The Old Testament decrees that at regular intervals, debts should be forgiven and slaves freed. On 2 December, Britain took a giant and pioneering stride forward to end the burden of debt that has, for so long, crippled Africa and other developing countries.
At a rally dubbed The World Will Never Be The Same Again, organised in London by the Jubilee 2000 coalition, Britain's finance minister (or chancellor of the exchequer), Gordon Brown, told the debt cancellation campaigners that Britain would "renounce all right of debt" owed by 41 countries, many of them in Africa.
Twenty of those countries will have debt cancelled with immediate effect, while the other 21 countries will have their debt repayments placed in trust until they have met certain political and social conditions.
"When the need is so great and so urgent, it is time to ensure that the richest countries who have so much, should not receive any further benefit from the debts of those countries who have so little," Gordon Brown said.
Known domestically as the "Iron Chancellor" for his thriftiness, Brown received a standing ovation from the hard-nosed campaigners. Ed Mayo, chairman of the Jubilee 2000 coalition, hailed Brown as "a giant among politicians on the issue of debt". Britain's move now puts pressure on the other rich countries to follow suit.
But Charles Abugre, the Ghanaian partnership officer for the debt relief campaign, who flew in from Accra specially for the rally, was not so charitable; he had heard it all before. He sounded a note of caution, telling the crowd, "there is still much to be done". He cited the case of Nigeria, which borrowed $7 billion in 1978, has since repaid $15 billion, and still owes $31 billion.
"The conditions, laid out by the IMF, World Bank and other creditor countries," Abugre said, "sometimes undermine the democratic conditions for holding governments accountable in the sense that the conditions make the governments accountable to the lenders instead of the people".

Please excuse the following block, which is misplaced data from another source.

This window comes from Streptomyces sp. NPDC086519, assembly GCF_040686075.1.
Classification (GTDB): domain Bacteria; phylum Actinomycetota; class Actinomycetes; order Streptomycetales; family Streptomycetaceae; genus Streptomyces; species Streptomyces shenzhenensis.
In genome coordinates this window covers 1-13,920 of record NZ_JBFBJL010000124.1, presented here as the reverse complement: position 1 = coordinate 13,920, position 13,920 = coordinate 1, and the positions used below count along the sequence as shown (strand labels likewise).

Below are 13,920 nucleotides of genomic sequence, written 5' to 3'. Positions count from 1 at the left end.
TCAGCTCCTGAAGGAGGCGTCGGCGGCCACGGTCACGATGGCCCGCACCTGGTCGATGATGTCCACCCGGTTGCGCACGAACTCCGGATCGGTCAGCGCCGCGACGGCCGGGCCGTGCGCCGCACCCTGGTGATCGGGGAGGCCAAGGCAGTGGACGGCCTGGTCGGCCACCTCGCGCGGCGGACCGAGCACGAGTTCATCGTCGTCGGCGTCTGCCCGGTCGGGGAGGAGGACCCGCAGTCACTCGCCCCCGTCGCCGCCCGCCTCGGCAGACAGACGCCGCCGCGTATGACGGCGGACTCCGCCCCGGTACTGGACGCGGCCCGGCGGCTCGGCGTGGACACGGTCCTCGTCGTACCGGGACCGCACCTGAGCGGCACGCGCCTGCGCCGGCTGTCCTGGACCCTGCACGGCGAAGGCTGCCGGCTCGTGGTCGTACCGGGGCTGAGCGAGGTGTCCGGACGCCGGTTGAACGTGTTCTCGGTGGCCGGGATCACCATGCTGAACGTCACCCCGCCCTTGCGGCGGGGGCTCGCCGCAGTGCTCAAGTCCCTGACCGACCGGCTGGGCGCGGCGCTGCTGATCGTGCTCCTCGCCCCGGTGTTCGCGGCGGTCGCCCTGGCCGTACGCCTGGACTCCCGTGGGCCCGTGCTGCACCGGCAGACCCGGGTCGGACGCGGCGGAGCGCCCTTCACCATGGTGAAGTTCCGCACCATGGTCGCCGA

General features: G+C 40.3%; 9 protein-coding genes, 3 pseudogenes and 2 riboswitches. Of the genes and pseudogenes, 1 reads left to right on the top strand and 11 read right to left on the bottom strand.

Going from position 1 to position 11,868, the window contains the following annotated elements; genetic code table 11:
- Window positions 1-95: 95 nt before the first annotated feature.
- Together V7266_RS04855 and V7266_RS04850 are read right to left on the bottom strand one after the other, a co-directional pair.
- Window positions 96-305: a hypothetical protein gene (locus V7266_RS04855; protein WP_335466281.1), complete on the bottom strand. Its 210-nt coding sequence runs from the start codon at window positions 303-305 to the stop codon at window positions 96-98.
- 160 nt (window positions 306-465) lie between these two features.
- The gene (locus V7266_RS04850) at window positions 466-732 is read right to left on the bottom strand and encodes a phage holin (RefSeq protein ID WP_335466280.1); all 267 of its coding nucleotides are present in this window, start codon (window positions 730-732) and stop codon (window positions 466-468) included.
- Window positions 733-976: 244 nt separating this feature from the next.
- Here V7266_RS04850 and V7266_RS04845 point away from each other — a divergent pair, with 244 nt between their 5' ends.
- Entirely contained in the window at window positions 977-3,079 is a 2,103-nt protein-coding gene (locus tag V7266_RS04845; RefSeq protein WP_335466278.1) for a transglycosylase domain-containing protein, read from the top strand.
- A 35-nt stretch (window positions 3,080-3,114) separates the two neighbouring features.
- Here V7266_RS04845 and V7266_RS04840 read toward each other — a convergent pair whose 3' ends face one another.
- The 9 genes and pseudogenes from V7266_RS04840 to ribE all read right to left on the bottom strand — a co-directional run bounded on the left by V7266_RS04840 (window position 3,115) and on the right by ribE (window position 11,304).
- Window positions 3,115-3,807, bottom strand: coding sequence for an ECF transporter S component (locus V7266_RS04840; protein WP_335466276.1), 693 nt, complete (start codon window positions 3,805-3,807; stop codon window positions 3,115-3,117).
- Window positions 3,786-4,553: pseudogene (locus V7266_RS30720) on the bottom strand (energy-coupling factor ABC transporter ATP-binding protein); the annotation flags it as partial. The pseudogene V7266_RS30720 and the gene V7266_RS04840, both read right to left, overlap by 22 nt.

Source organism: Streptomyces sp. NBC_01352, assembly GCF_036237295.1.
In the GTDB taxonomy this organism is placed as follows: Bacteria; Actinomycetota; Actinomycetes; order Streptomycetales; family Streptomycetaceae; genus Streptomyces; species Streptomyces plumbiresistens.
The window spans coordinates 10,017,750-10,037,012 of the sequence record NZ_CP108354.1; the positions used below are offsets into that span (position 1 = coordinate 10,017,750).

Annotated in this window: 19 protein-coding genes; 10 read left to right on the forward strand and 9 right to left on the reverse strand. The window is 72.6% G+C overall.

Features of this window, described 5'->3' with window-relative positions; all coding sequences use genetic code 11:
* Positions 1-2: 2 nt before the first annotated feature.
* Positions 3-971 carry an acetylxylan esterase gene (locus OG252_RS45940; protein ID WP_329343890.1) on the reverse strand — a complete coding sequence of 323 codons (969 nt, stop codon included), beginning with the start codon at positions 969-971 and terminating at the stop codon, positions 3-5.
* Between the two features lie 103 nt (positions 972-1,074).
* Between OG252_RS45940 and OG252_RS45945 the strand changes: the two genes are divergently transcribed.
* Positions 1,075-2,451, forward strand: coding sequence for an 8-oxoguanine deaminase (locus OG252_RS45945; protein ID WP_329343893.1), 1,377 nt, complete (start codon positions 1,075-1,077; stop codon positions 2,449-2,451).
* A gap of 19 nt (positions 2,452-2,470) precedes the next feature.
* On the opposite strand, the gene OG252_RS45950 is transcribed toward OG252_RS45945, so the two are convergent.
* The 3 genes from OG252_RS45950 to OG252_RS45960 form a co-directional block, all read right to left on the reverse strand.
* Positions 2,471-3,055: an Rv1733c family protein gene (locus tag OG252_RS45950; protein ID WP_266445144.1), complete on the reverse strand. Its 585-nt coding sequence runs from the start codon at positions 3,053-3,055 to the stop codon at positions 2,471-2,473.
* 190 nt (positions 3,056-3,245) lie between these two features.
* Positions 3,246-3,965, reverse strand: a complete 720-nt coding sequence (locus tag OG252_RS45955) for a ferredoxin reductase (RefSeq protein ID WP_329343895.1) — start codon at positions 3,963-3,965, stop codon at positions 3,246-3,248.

Abugre, however, praised the campaigners. "There is very much to celebrate, the argument has been won," he said. "Ten years ago, the IMF and the World Bank said that debt relief was dangerous, but it has been proved that there is no threat to the global system. The ability to open closed fists is power."
After the speeches, came the march -- the streets of central London took on a carnival feel as the protesters marched, played their drums and carried huge and brightly coloured banners -- much to the delight of passing tourists.
The campaigners reconvened in the night in Trafalgar Square under the statue of Lord Nelson who had presided over many victories in his life, but none more momentous than this one for the people of the developing world.
Despite the cold December night, illuminated by a millennium beacon and hundreds of raised candles, speakers from around the world -- such as Charlotte Mwesigye of Uganda -- offered thanks on behalf of their respective countries but urged for the fight to continue.
She said Uganda has had to come further than any other African nation in meeting the conditions for relief imposed by the lenders, and held her country up as an example of hope to others that still have so much to do. …